National Marine Conservation Areas of Canada
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Canada’s National Marine Conservation Areas System Plan
Canada's Atlantic Marine Wildlife
Atlantic marine wildlife
© Parks Canada / Dorothea Kappler, 1995
Benthic communities are very diverse, with a variety of marine plants, such as seaweeds and kelp, and numerous invertebrate species.
Though more than 500 species of marine fish have been recorded in the Canadian Atlantic, less than 300 species occur regularly. Important populations of groundfish, such as cod, redfish, haddock, pollock, plaice and flounder, and pelagic fish, such as hake, herring, tuna, capelin and salmon, are found in these waters.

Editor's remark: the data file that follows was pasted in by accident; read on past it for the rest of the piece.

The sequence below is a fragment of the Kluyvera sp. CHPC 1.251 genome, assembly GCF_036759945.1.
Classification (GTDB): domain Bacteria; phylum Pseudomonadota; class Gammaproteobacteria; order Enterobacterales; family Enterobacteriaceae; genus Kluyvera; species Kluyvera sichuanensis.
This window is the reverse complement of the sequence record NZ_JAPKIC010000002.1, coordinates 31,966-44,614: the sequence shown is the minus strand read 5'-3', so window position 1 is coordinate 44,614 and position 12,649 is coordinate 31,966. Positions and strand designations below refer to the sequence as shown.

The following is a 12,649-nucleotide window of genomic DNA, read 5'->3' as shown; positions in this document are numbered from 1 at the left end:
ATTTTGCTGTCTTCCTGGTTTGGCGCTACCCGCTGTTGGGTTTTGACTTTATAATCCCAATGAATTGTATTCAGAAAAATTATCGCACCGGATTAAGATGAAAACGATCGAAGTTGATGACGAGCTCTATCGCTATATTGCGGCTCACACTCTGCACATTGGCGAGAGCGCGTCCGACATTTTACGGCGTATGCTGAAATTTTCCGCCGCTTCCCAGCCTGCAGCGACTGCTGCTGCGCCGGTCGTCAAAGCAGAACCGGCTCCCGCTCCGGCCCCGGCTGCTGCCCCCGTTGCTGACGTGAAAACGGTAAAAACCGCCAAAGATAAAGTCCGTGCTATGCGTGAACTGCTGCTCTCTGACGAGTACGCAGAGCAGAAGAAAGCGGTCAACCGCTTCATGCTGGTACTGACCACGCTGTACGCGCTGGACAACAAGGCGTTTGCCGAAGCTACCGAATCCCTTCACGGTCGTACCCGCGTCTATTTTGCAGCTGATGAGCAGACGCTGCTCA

Most of the seabird colonies are off Labrador, Newfoundland and the Quebec North Shore, where steep rocky cliffs and islands are found. All of the gannets and the great majority of the razorbills and puffins in North America, as well as most of the eastern NorthsAmerican population of common murres, breed in these areas. Migrating and wintering populations of waterfowl, shorebirds and seabirds concentrate, respectively, in the marsh habitats of the St. Lawrence estuary and Gulf of St. Lawrence, the mud flats of the Bay of Fundy and the open ocean off Newfoundland and Nova Scotia.
The total population of marine mammals which makes its way to Canada's East Coast each year far exceeds the human population – some 22 species of whales and dolphins, and six species of seals are attracted to the highly productive feeding grounds.